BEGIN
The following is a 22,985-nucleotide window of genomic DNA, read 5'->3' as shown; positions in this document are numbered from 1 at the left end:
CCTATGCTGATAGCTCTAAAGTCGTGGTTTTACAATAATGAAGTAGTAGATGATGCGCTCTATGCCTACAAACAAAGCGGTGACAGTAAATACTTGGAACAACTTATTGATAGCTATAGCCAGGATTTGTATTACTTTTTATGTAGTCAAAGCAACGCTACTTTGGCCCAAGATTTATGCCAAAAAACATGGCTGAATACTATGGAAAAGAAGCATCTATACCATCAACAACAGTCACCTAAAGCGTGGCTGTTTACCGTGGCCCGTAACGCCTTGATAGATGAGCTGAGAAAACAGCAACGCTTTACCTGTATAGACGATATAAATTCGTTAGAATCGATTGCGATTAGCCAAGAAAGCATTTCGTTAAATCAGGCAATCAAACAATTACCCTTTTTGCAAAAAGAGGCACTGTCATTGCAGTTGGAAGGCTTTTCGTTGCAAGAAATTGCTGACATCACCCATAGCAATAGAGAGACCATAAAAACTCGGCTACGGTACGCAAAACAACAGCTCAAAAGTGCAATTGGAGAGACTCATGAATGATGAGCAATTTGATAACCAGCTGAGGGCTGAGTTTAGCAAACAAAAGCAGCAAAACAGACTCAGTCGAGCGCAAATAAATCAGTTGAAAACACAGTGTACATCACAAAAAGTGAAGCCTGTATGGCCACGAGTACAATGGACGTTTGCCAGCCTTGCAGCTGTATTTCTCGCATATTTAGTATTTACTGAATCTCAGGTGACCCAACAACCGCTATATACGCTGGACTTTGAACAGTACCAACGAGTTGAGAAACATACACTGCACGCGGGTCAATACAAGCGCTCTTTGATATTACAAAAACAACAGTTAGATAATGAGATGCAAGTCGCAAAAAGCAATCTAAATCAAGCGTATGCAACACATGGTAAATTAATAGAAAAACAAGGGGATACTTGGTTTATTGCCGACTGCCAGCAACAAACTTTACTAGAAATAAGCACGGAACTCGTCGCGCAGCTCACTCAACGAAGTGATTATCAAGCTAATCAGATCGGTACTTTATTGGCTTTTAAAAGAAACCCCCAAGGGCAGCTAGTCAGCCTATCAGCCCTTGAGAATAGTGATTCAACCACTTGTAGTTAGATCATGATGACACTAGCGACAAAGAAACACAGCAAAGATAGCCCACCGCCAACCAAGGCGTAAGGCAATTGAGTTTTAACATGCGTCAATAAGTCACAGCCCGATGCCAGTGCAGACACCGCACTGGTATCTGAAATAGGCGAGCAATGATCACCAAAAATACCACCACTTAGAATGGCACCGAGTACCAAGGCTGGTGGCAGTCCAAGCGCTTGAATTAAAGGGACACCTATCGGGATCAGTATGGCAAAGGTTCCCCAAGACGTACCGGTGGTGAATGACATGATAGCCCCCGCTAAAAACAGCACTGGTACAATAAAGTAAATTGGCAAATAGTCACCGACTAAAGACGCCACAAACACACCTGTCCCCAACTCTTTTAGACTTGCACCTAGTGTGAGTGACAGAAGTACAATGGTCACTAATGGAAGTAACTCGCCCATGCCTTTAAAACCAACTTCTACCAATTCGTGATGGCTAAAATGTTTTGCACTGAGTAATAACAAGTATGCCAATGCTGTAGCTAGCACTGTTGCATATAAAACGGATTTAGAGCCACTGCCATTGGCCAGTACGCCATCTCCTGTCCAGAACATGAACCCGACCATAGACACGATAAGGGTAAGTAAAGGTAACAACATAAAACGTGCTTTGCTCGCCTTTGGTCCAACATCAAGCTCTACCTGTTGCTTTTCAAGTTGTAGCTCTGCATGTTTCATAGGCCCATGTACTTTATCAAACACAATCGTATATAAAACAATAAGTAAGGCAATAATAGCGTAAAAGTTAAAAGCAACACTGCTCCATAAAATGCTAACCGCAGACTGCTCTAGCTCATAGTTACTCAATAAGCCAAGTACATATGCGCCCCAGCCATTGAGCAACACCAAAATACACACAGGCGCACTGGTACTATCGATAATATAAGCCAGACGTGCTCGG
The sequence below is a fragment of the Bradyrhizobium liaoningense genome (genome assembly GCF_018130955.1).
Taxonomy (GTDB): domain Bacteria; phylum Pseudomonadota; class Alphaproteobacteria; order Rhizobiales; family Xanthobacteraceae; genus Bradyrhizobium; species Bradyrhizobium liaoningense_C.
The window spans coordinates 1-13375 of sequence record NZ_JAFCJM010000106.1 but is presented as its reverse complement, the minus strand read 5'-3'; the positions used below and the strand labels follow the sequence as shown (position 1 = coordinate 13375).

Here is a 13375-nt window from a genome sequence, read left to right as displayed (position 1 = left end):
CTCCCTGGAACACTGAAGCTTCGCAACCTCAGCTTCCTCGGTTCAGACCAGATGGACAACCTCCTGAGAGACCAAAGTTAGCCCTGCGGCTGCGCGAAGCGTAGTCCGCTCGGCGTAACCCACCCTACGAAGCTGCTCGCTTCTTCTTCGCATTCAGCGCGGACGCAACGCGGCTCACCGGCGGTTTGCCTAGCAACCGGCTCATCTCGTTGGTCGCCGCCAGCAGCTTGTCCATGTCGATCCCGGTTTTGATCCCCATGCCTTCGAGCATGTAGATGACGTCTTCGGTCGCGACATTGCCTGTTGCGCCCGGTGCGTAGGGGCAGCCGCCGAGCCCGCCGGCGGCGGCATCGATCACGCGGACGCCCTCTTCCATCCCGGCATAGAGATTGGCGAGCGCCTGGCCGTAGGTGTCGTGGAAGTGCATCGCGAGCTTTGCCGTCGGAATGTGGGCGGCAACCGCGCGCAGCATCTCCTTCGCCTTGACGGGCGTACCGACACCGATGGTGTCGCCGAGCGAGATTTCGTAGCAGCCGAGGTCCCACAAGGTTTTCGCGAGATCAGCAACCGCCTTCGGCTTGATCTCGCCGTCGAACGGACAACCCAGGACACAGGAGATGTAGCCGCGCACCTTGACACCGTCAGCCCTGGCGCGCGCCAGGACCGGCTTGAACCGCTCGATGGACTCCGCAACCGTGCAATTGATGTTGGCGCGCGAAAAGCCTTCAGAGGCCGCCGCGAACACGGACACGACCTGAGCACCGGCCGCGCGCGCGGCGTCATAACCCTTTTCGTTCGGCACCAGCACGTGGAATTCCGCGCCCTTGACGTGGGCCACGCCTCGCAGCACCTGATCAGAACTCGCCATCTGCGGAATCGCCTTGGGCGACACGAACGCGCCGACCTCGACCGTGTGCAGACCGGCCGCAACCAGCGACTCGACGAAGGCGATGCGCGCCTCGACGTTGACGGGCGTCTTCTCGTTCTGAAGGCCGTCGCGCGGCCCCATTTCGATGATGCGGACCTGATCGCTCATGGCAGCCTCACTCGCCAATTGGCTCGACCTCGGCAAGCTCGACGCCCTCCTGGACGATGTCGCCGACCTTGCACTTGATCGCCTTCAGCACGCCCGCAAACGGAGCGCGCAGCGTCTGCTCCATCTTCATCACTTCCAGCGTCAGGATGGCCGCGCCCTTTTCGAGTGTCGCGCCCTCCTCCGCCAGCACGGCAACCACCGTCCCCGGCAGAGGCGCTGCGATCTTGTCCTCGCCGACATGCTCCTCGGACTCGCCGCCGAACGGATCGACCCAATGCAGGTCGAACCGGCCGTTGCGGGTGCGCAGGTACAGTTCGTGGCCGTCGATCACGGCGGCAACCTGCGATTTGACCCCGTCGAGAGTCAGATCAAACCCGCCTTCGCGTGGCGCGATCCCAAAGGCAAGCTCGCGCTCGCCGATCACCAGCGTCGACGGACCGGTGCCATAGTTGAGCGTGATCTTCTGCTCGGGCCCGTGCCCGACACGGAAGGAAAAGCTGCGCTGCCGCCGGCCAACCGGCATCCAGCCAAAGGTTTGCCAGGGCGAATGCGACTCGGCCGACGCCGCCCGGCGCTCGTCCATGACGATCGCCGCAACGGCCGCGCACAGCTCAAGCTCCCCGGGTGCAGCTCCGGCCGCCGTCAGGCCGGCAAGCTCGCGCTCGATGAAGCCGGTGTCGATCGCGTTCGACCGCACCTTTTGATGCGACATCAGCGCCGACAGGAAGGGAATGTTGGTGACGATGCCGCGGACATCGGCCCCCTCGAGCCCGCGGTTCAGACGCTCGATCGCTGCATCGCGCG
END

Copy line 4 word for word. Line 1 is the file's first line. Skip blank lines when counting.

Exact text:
Taxonomy (GTDB): domain Bacteria; phylum Pseudomonadota; class Alphaproteobacteria; order Rhizobiales; family Xanthobacteraceae; genus Bradyrhizobium; species Bradyrhizobium liaoningense_C.